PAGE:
There are so many unknowns about the ways in which the Covid-19 pandemic will shape our world in the coming months and years but what it has highlighted are the strengths and weaknesses in the global and UK economy and their implications for the commercial property sector. In its latest white paper, property consultancy and chartered surveyors Bruceshaw examines the macro and micro economic challenges that will shape the property sector for many years to come.
Published as part of its series of Voice papers, the report suggests that this unprecedented crisis has impacted society and the economy like no other; simultaneously connecting and dividing the world by highlighting the strengths and weaknesses across the globe, the different strategies employed by governments and companies alike. Bruceshaw is a UK based firm that specialises in quantity surveying, cost consultancy, project management and health & safety.
Key issues raised in the report include:
Globalisation vs Nationalism
For the past two decades, we’ve enjoyed the benefits of globalisation whether that is as consumers by giving us access to a wider variety of goods or as businesses, through access to bigger markets and in some cases cheaper labour.
“Will there be a different view on what the UK needs to provide for itself and a review so that we are potentially not as reliant on getting products, materials and services from quite as many countries as we have been?” says Bruceshaw Managing Director Rennie Dalrymple. “Questions may be raised about how far globalisation has gone and whether it needs to be reined in a little.”
If it encourages innovation and helps develop the localised industry for a more resilient economy in the longer term then that might not necessarily be a bad thing.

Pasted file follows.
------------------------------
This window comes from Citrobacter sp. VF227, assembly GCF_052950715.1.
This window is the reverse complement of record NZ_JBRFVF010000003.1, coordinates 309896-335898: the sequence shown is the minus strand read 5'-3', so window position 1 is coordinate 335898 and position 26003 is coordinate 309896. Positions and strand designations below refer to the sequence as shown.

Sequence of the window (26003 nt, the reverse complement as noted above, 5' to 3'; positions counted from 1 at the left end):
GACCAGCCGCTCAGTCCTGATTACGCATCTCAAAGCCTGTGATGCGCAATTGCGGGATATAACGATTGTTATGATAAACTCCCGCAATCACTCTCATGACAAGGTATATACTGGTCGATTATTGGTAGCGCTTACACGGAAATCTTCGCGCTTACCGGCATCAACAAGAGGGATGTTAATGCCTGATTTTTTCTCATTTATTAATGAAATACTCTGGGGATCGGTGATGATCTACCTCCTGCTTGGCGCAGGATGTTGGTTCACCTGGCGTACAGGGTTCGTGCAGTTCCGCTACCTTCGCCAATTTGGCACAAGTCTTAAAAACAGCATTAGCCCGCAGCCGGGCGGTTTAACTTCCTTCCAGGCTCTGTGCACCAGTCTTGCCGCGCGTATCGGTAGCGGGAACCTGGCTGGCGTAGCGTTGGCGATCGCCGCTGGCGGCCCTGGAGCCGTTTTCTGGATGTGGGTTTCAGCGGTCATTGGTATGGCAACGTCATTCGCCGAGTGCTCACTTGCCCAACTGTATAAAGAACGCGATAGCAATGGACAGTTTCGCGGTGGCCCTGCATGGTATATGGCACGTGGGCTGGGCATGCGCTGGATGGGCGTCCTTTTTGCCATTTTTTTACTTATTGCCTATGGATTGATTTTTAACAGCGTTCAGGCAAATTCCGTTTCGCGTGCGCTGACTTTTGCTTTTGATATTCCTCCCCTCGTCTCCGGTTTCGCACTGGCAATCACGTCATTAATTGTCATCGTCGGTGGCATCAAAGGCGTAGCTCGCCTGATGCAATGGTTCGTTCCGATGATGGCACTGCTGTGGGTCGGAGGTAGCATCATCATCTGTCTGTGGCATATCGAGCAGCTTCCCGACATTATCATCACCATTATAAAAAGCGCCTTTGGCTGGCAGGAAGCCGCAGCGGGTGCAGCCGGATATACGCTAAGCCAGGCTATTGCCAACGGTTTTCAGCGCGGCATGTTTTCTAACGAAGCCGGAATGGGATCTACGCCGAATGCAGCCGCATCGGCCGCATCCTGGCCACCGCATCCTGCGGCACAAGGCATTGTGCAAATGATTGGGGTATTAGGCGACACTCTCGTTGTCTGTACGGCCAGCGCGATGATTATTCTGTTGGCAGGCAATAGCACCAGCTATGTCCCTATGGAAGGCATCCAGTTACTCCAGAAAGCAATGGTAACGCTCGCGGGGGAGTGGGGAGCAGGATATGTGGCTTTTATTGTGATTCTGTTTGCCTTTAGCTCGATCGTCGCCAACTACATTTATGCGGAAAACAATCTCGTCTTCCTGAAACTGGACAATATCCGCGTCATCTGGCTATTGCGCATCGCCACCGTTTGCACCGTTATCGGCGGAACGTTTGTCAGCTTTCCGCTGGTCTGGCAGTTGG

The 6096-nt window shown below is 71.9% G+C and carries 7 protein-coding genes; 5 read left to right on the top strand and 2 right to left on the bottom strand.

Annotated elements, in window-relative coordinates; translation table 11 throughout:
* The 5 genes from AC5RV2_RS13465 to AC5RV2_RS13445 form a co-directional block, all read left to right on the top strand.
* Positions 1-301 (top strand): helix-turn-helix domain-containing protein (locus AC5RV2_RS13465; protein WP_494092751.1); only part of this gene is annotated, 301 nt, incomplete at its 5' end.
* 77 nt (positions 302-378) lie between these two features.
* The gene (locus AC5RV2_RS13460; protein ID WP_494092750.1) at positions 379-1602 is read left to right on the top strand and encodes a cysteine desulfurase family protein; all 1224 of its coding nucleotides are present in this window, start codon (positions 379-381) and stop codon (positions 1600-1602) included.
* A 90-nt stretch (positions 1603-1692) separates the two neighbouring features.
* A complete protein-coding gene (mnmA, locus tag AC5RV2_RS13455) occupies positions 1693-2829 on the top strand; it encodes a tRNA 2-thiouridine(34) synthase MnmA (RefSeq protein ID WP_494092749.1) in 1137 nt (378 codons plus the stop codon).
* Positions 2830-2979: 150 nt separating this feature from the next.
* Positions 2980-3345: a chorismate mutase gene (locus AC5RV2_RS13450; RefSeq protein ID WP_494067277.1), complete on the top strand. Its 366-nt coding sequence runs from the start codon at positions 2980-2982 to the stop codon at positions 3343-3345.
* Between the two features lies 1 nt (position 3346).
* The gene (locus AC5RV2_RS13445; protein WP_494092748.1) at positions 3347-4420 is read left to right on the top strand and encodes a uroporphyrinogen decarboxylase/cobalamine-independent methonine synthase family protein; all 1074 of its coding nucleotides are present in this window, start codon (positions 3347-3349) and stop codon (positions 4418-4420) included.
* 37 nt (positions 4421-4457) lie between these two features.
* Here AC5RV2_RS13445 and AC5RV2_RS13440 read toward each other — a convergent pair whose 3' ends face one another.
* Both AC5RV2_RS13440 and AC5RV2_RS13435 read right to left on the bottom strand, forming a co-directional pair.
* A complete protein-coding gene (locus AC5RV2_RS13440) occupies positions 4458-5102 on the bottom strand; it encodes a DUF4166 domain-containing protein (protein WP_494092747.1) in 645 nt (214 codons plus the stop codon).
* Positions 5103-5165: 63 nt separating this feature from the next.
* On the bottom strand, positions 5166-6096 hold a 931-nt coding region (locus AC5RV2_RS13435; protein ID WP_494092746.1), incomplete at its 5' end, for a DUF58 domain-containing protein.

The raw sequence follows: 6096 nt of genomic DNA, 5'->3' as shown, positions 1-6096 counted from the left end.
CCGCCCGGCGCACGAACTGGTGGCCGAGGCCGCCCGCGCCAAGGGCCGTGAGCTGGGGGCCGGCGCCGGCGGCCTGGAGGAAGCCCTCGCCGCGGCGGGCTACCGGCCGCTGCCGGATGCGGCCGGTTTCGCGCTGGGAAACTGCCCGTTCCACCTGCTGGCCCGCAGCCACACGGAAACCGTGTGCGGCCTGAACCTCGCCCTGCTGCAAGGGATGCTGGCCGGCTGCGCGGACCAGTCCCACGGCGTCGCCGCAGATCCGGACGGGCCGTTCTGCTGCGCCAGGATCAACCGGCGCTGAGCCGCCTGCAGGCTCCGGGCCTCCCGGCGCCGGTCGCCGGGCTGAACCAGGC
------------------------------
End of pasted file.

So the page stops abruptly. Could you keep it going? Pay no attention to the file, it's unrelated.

“If you stick your head in the sand, then you’re going to be in difficulty. But if you know it’s coming you can positively manage your business, be creative in delivering work, finding ways to be more efficient and productive so that you can trade through the cycle,” says Bruceshaw Director Paul Body.
Well-run businesses with strong balance sheets and good governance should have a head start in riding out this storm but those who don’t will undoubtedly have a tougher time.
Before COVID-19 some sectors were already struggling – retail being the obvious example. The pandemic has served to accelerate the weaknesses within the sector with a number of administrations already announced – and more likely. The future role of the High Street was already under scrutiny but it will need to evolve faster if more retailers fail.
Property Industry Innovation
Delivering enough houses to meet demand, particularly affordable housing, was already a challenge but the property industry has been rising to that challenge. The pandemic simply means the industry will have to be more resourceful.
While lockdown may well accelerate the demise of weaker businesses and slow down development, the silver lining is that necessity speeds and breeds invention.
“We should and could come out of this looking at better, more efficient ways of doing things using modern methods of construction, robotics and digital technology etc,” says Body. “It may also be an opportunity to streamline the planning process – making development efficient from start to finish.”
Priorities for the built environment may change. ESG – environment, social and corporate governance – was gaining traction, as local authorities and some investors and developers were starting to look at the broader impact of development on the environment and who ultimately benefits from it.
Lockdown is testing the built environment. There won’t be a quick fix to this but the industry is resilient and will find a way through because that is the nature of what we do.
During the lockdown, the report shows how we have all felt the benefits of being able to work flexibly. From improved staff welfare, to increased productivity and office efficiency.
The speed of delivery on projects has inevitably slowed down because of the challenges presented by social distancing and remote working, so clear communications and managing expectations have been key. However, challenges present opportunities to discuss more effective ways of doing things.
Our next step, if working from home is going to be a more permanent consideration, is to ensure that we all have an appropriate home working environment, enabling employees to work better.
Image by Pierre Blaché
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Source: Work Place Insight